5 Things Metro Exodus Does Well

Do you think you know Metro? You haven’t seen anything yet!

Your first impression of Metro is usually a linear but satisfying story with unique, challenging enemies and flawless level design. The levels allow the player to have complete freedom to approach each situation as they please. The newest entry to the series has changed drastically from its predecessors by introducing the player to new challenges in the post-apocalyptic land of Russia.

The world of Metro has always been the game’s strongest ally. Players venture into a dark, unforgiving but beautiful world of the underground Metro Stations with a vast and empty world above. The atmosphere of the crumbling world around you makes you feel helpless and alone. When traversing the surface, players are filled with dread and wonder whilst horrific monsters, toxic air, and pre-war illusions make you feel that there is a constant struggle to survive. However, eventually, the time we spend in the world seems wasted as the Metro series has always been predominantly linear by keeping the player on the path to the end goal. There is little room to get the most out of the world. Metro Exodus answers all my prayers as we are offered several interesting locations, from cold, dark environments of post-apocalyptic Moscow to fresh locations of unforgiving deserts and gorgeous tree-filled valleys. I love the amount of care and detail the developers put into these locations. Enemies and wildlife personalise each area. This is a welcomed change that I hope stays in future titles.

Metro Exodus world is perfect in illustrating the people’s need to survive by salvaging materials and arming themselves with whatever they can get their hands on. The crafting backpack is a welcome addition and adds a whole new layer of strategy to the game. You will need to make choices such as: do you charge in with a long barrel and extended mag? Or do you take the silent approach and craft throwing knives and a silencer? It gives you the feeling that you are in complete control of every fight you get into and the game is always as challenging as you want to make it. Furthermore, the backpack allows you to craft ammo, utilities and switch out weapon attachments at any time with no punishment. Exploration is therefore vital; hidden amongst the horrors are chemicals and scrap that you will need to craft important items you need. On a harder difficulty, the challenge increases as materials are less frequent and crafting benches are limited.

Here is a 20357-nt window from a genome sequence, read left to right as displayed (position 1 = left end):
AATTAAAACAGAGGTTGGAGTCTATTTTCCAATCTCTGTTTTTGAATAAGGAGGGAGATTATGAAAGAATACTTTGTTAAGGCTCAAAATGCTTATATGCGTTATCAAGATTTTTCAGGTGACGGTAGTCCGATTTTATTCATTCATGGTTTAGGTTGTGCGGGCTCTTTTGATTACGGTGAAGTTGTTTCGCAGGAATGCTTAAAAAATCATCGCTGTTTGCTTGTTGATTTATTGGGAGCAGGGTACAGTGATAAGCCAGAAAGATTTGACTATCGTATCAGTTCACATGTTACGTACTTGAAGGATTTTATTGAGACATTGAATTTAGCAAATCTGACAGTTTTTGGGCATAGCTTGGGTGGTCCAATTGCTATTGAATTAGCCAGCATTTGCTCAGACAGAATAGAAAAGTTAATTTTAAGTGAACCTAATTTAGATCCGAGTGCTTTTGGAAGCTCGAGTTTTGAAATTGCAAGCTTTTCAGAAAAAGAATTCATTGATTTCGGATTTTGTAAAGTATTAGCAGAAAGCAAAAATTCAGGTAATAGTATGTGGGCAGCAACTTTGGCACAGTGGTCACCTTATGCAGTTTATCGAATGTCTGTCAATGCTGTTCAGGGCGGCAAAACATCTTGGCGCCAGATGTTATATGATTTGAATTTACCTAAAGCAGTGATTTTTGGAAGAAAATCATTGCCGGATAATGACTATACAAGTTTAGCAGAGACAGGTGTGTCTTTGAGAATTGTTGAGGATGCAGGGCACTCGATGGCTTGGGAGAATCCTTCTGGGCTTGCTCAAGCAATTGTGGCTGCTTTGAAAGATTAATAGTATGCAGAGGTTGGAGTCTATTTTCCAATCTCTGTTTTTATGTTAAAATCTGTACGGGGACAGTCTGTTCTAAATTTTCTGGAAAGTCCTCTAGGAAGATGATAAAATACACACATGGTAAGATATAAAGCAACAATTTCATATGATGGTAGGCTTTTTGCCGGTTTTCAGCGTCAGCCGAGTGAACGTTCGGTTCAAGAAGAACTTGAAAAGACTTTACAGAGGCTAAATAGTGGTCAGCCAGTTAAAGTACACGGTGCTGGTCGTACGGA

ICYMI: Here’s our Metro Exodus Review


 

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Metro Exodus Review

 

 


One of my favourite parts of Metro Exodus is its element of choice. The game has the power to praise or punish you upon making hard and sometimes emotional decisions. Unlike other games where the choices you make doesn’t always affect the rest of the game in a significant way. Metro breaks this completely. The world changes around you, even if you do something as little as ambushing enemies by car. No spoilers… but 3 missions particularly create big changes to the gameplay and environment. The ending also relies heavily on choice thus giving the game an element of replay-ability. More importantly, it leaves questions about the impact of the story.

As you would have imagined, the world of Metro has a huge variety of monsters and beasts for you to fight. Each one having its own unique design, play style and weaknesses. This adds to the unpredictability and means that it doesn’t matter how geared you are or how well you think you know the rules of the game, you will never be prepared. A perfect example of this is the humanoid enemies that roam the surface in huge packs. Although not very strong and relatively easy to kill you can’t go in guns blazing as very quickly you will be overrun and out of ammo. I personally love this aspect of the game because even enemies like these you will punish you for not thinking things through carefully.

My final point is something that is overlooked in most games of this genre. The sound design in Metro is amazing, so much so, it makes the world feel alive and constantly moving around you. From bubbles popping in the water to the ambient noise that echoes through the haunting tunnels of the metro, I found myself immersed into the world around me and would sometimes pause to simply listen to all the tiny details and sounds the game had to offer. Such a tiny detail in some peoples eyes but very much appreciated in Metro Exodus.

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To sum things up: Go buy Metro Exodus! I could ramble about this masterpiece forever. There are so many points I could make about this game but the best way to experience it is to play it. We want to hear your thoughts about Metro Exodus, and the Metro series, so please let us know what makes the game special to you!

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